Having removed the fittings, I wash them and their fixings, individually, using hot water, washing up liquid, a nail brush, old toothbrush, fine (240 or finer) wet & dry sandpaper and scouring pads. Apart from removing any salt, sand, grit etc. this is a good opportunity to remove any surface rust from stainless steel, or traces of paint etc.
It's not just me, in this video, Rob from Harken UK shares his boating life hack on caring for your ball bearing hardware. “You might be tempted to give it a good spray with lubricant, good in the short term but not recommended. Instead flush out with fresh water to get rid of any debris or salt” explains Rob.
I sail in salt water and when I clean my anodised aluminium fittings and associated fixings, I often find white deposits which will not desolve in water, and which are hard to remove. It turns out that what I thought was "encrusted salt" was not be salt at all, but either calcium or magnesium carbonate etc., which is why flushing with water has little or no effect.
Vinegar contains a weak acetic acid. I've tried this and it seems pretty effective at removing or softening the white deposits. Others have suggested (weak) formic acid or lime scale remover (or steam iron cleaner) from your local hardware store. I leave the fitting and fastenings soaking in a small dish for a while, or overnight, then scrub it to remove the softened deposits. You might need to repeat the process. Wash the fitting again after soaking it to get rid of any traces of the acid.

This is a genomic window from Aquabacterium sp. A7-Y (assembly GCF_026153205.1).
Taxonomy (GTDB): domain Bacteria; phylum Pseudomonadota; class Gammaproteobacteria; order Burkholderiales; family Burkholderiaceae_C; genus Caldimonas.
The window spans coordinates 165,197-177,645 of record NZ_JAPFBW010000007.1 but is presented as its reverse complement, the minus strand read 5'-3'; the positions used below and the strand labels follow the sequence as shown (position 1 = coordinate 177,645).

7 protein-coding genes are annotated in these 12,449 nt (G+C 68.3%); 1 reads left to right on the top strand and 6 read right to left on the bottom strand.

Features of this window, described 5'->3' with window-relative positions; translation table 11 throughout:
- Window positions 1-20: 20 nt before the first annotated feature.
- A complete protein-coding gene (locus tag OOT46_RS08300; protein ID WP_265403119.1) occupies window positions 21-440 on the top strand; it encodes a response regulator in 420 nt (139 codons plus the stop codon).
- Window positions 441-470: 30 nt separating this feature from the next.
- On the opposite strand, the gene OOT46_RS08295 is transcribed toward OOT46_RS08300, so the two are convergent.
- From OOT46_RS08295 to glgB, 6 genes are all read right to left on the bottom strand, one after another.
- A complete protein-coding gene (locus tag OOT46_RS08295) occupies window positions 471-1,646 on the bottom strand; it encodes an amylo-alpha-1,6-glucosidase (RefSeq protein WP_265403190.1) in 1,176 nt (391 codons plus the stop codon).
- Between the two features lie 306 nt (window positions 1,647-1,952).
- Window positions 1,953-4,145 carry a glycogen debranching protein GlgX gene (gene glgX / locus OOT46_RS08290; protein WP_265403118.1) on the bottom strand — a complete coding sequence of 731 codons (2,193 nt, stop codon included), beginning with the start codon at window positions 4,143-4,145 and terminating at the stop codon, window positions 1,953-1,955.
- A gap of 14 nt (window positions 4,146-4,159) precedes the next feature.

Allow fitting to drain and dry. At this point it's well worth checking your fittings for damage, or that their fastenings are OK for another season. In particular it is worth checking
- Fixings in poor condition (bent, corroded, damaged heads,…), or looking likely to fail, in which case replace them applying Celia’s Law.
- Offset clips in kicking straps for cracking
- Rudder fittings coming loose
- Rubber tiller extension joints for cracking
- Reaching hooks on Trident-UK GRP hulls coming loose
With the fittings washed, cleaned and dried, I use a small amount of masking tape to attach screws to their fitting so they are kept together until it's time to fix them all back on the hull. I also write the location on non-obvious ones.
Items with moving parts, such as sliders in tracks, plain bearing blocks etc. should be lubricated with silicon spray (e.g.WD-40). Ball bearing blocks etc should be lubricated with McLube, a PTFE spray, light machine oil or silicon spray. I use silicon grease on items with rubber or plastic parts such as (Anderson) self-bailers, plastic inspection hatch cover threads and their O-rings.